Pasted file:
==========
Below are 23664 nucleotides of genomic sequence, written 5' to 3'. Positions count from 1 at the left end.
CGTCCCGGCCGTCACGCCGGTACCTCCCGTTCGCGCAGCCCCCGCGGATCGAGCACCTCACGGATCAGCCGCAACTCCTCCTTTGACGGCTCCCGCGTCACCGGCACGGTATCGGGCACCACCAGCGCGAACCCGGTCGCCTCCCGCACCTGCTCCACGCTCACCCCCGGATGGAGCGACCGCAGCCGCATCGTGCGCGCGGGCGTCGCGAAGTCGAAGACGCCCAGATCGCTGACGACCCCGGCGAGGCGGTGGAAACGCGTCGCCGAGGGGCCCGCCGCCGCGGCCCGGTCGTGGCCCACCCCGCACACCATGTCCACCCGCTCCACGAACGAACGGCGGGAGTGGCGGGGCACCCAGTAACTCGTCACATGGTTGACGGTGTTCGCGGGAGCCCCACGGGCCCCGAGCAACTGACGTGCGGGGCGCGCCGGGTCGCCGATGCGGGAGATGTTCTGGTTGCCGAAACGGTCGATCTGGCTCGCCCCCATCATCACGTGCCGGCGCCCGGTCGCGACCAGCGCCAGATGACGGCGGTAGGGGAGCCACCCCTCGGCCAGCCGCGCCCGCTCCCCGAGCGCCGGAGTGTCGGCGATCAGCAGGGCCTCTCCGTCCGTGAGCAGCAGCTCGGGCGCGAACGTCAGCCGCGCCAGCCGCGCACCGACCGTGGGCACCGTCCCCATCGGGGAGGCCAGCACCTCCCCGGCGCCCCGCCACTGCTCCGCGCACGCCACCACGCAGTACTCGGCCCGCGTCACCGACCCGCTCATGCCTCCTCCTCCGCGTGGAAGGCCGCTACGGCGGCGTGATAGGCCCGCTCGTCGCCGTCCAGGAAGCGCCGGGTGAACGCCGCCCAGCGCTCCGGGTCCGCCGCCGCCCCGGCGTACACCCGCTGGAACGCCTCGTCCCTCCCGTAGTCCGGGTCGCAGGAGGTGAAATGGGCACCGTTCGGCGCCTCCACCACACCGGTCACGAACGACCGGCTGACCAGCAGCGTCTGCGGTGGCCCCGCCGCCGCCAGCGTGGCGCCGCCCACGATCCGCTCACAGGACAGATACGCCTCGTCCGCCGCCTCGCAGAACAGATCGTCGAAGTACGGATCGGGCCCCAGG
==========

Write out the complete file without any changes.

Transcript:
Below are 23664 nucleotides of genomic sequence, written 5' to 3'. Positions count from 1 at the left end.
CGTCCCGGCCGTCACGCCGGTACCTCCCGTTCGCGCAGCCCCCGCGGATCGAGCACCTCACGGATCAGCCGCAACTCCTCCTTTGACGGCTCCCGCGTCACCGGCACGGTATCGGGCACCACCAGCGCGAACCCGGTCGCCTCCCGCACCTGCTCCACGCTCACCCCCGGATGGAGCGACCGCAGCCGCATCGTGCGCGCGGGCGTCGCGAAGTCGAAGACGCCCAGATCGCTGACGACCCCGGCGAGGCGGTGGAAACGCGTCGCCGAGGGGCCCGCCGCCGCGGCCCGGTCGTGGCCCACCCCGCACACCATGTCCACCCGCTCCACGAACGAACGGCGGGAGTGGCGGGGCACCCAGTAACTCGTCACATGGTTGACGGTGTTCGCGGGAGCCCCACGGGCCCCGAGCAACTGACGTGCGGGGCGCGCCGGGTCGCCGATGCGGGAGATGTTCTGGTTGCCGAAACGGTCGATCTGGCTCGCCCCCATCATCACGTGCCGGCGCCCGGTCGCGACCAGCGCCAGATGACGGCGGTAGGGGAGCCACCCCTCGGCCAGCCGCGCCCGCTCCCCGAGCGCCGGAGTGTCGGCGATCAGCAGGGCCTCTCCGTCCGTGAGCAGCAGCTCGGGCGCGAACGTCAGCCGCGCCAGCCGCGCACCGACCGTGGGCACCGTCCCCATCGGGGAGGCCAGCACCTCCCCGGCGCCCCGCCACTGCTCCGCGCACGCCACCACGCAGTACTCGGCCCGCGTCACCGACCCGCTCATGCCTCCTCCTCCGCGTGGAAGGCCGCTACGGCGGCGTGATAGGCCCGCTCGTCGCCGTCCAGGAAGCGCCGGGTGAACGCCGCCCAGCGCTCCGGGTCCGCCGCCGCCCCGGCGTACACCCGCTGGAACGCCTCGTCCCTCCCGTAGTCCGGGTCGCAGGAGGTGAAATGGGCACCGTTCGGCGCCTCCACCACACCGGTCACGAACGACCGGCTGACCAGCAGCGTCTGCGGTGGCCCCGCCGCCGCCAGCGTGGCGCCGCCCACGATCCGCTCACAGGACAGATACGCCTCGTCCGCCGCCTCGCAGAACAGATCGTCGAAGTACGGATCGGGCCCCAGG